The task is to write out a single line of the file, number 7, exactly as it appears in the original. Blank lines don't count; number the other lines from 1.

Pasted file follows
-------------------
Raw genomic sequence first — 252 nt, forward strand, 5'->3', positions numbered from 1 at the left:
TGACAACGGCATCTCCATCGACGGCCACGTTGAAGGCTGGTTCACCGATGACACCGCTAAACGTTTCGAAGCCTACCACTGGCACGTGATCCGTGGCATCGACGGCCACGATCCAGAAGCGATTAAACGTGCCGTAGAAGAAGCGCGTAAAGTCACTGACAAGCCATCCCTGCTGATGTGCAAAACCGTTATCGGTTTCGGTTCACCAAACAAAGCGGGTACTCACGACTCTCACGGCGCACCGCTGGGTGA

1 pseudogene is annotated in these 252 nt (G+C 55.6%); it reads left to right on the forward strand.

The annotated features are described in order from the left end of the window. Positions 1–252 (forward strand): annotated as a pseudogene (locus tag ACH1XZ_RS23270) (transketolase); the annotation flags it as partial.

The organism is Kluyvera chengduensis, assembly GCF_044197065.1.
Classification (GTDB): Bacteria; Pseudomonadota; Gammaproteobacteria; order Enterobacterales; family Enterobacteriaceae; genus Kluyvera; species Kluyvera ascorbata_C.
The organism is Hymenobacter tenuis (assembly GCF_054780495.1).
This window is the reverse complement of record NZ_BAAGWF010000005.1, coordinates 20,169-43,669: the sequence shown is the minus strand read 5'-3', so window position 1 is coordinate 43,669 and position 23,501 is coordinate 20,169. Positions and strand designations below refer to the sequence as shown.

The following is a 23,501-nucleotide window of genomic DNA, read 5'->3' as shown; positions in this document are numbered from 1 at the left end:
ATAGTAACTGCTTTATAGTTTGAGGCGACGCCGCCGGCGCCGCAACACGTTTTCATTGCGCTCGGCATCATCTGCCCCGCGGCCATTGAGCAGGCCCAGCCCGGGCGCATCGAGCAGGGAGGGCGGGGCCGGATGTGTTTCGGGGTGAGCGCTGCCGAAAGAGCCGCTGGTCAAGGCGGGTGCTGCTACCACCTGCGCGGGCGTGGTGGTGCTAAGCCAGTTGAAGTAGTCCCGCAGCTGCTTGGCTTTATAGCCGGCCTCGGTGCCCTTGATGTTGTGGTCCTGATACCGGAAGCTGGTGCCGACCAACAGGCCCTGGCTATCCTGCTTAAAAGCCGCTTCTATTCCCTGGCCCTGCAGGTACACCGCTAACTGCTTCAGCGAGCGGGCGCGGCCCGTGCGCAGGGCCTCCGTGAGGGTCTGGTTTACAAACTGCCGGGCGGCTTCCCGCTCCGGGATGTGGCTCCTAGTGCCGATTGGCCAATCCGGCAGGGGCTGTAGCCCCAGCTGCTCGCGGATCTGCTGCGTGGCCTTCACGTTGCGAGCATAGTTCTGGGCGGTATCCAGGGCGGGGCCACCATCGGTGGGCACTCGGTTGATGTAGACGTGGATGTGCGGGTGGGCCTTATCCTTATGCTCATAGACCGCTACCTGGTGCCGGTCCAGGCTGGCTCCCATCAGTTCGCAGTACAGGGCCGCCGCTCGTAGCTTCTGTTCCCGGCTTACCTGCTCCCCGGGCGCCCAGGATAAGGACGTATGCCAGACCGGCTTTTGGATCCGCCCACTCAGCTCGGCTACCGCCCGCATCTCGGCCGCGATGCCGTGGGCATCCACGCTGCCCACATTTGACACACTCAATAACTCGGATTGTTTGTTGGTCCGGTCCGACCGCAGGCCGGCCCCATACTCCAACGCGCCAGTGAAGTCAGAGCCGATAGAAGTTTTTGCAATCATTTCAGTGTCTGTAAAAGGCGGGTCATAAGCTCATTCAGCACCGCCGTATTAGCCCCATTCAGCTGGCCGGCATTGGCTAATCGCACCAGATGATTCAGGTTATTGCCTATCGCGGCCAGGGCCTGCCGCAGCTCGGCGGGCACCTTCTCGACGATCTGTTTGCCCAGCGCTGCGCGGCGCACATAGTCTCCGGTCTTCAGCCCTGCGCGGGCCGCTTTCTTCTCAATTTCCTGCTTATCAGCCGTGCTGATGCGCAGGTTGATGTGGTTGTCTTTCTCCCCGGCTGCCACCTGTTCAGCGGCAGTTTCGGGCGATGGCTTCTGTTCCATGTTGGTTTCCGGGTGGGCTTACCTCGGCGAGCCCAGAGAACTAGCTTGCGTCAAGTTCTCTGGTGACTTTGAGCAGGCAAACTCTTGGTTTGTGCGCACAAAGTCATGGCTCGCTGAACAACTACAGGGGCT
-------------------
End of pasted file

The organism is Hymenobacter tenuis (assembly GCF_054780495.1).